Crying Out for God’s Justice: A Special Study for Sanctity of Human Life Sunday
In 2015, a video appeared online that began with a smiling baby girl, bright-eyed and full of wonder. Then on a black screen flows the statement “She deserves to be loved.” The baby returns to the screen, laughing, before fading to black once more: “She deserves to be wanted.” Again the baby appears, reaching for the camera with a curious hand, followed by black one last time and these six words: “She deserves to be a choice.”
Twisting the message
This video was made in support of Planned Parenthood at a high point in the country-wide debate regarding the federal funding of the organization. To show their support, the video’s creators did something both exceptionally clever and deeply disturbing: They subverted the message of the pro-life movement. Right up until the words “a choice” appear on-screen, most viewers would expect a message advocating for the inherent value of a child: She is a human being who deserves to be loved, wanted, and to live. But then comes the caveat—as long as you choose she should live.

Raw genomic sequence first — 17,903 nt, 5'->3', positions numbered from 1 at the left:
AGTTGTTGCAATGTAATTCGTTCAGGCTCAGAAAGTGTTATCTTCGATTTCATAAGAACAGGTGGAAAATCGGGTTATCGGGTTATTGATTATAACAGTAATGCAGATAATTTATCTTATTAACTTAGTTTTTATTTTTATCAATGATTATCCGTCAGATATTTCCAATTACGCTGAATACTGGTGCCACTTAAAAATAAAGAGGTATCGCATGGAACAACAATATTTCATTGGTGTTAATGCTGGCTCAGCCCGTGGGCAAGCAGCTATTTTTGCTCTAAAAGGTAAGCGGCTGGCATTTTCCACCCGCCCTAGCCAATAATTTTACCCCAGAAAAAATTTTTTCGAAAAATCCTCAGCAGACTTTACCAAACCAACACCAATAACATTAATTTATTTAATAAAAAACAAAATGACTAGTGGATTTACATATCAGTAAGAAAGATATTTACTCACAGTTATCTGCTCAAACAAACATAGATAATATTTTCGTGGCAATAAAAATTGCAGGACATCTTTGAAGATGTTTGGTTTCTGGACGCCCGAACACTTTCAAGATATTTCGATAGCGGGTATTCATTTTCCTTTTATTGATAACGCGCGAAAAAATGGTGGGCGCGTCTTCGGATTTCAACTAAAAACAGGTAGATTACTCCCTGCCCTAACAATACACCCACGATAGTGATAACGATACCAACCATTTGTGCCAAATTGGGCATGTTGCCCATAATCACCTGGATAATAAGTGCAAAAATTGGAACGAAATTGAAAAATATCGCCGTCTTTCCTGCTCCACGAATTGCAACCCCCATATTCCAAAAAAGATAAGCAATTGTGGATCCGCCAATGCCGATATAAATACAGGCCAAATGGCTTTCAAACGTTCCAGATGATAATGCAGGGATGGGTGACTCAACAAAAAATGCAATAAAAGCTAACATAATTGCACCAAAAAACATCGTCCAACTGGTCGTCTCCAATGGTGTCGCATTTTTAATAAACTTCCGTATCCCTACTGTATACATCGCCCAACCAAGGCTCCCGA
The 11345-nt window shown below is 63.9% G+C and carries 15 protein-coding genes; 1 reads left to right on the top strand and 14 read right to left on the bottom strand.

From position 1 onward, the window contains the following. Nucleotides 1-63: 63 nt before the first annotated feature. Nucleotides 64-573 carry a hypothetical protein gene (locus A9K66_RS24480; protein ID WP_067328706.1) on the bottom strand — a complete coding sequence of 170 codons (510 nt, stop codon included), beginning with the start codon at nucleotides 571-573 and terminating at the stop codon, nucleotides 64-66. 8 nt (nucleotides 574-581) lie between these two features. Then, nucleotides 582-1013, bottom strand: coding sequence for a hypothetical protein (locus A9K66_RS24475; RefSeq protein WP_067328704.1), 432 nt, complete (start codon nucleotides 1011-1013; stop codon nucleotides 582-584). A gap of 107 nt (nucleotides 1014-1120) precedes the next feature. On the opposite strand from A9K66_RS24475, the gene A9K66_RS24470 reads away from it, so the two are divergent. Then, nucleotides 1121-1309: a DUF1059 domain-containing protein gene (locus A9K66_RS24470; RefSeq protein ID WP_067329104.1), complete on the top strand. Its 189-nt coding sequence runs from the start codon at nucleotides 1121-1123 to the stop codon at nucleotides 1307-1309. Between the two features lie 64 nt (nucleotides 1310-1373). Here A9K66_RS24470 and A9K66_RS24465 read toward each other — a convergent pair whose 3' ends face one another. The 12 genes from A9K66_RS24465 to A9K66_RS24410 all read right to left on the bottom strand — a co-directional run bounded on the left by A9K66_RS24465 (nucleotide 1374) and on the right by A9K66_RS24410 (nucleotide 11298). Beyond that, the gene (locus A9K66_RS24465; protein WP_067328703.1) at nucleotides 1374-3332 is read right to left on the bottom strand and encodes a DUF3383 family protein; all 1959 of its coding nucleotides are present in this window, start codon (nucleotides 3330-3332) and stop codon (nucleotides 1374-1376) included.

This message is a perversion, but it’s more than that. It is unjust. It celebrates ending a human life as a valid choice instead of seeing abortion for what it is: a deplorable act. And when we see such injustice, our hearts should naturally cry out to the One we know is always just.
Crying Out for God’s Justice on Sanctity of Human Life Sunday
It is easy to be overwhelmed by the unjust acts of the wicked, but we do not need to despair. We can have faith that God is just and that He hears the cries of His people on behalf of the oppressed, and He has revealed His justice and His power to deliver time and again. That’s why Christians come together on Sanctity of Human Life Sunday, and why we have developed this new study. This study is designed to help ground your groups in the gospel as you stand up publicly against abortion, infanticide, and euthanasia, trusting that He will continue to act on behalf of the oppressed.
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This post is adapted from the study, Crying Out for God’s Justice. Photo: Freely Photos